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Medical Index
First Posted Feb 9, 2010
Aug 3, 2010

Tail Rubbing (Horse)

by Debora Johnson

Image - Example of sweet itch sores. Also known as Queensland Itch, Summer Itch or more technically, Culicoides Hypersensitivity.

Have you ever seen your horse back up to the barn door or a fence and rub his tail? Does your horse do this all the time or just in certain times of the year? Have you ever wondered if there is any significance to this? For that matter, have you seen your horse rubbing his neck, face, belly, legs, and other parts of his body? Well, there very well may be several reasons for this behavior. Many may be the same problems that are inherent with tail rubbing. Let's have a look.

Possible Reasons
  • Irritation
  • Skin disease
  • Allergic reaction to insect bites, food or other stimuli
  • Sweet itch or "culicoides hypersensitivity"
  • Pinworms (Oxyuris equi)
  • Lice
  • Insect bites
  • Allergies
  • Fungus
  • Dirty Sheath
  • Sunburn
  • Internal Parasites
  • External Parasites such as bots, deer flies, horse flies, stable flies, sand flies, black flies, horn flies, non biting flies, gnats, blow flies, chiggers, mosquitoes, lice, fungus and ticks.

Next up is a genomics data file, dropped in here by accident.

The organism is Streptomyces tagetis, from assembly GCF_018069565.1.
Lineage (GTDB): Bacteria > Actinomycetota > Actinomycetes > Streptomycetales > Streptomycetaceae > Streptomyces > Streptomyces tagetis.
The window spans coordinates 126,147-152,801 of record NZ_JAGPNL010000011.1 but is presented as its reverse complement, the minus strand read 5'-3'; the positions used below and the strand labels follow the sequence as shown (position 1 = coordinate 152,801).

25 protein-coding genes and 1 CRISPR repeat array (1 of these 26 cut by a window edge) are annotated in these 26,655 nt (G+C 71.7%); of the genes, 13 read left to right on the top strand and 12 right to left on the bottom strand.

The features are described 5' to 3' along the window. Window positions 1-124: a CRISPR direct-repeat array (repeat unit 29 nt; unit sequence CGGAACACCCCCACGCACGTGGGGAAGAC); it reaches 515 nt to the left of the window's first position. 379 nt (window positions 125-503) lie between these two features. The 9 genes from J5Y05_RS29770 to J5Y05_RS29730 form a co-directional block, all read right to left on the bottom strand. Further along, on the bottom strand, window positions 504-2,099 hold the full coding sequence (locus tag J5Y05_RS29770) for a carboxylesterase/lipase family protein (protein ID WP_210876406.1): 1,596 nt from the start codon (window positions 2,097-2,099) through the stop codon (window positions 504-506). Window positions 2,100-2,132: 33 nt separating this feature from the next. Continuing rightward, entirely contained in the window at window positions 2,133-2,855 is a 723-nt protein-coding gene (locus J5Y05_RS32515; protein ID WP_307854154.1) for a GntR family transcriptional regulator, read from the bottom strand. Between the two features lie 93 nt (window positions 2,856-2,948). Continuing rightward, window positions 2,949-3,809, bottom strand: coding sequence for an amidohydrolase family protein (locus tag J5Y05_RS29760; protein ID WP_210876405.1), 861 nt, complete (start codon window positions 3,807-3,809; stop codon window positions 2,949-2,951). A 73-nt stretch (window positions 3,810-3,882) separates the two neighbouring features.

• Boredom such as stall confinement.
  • Stress

By using the process of elimination you can probably determine the cause of this problem. Of course, always discuss the problem with your vet. The treatment of tail rubbing is determined by the cause. It can be as simple as a sheath cleaning, a change in feed, steroid use topically or systemically, topical ointments, more turn out, the use of a fly sheet, a change in the worming program, etc.

I would also like to mention that tail rubbing occurs in all regions and climates of the United States. It seems that the problem is seen most often in warm and humid areas. Warm, humid climates have more insects. Hypersensitivity to insects is often the problem.

Medical Index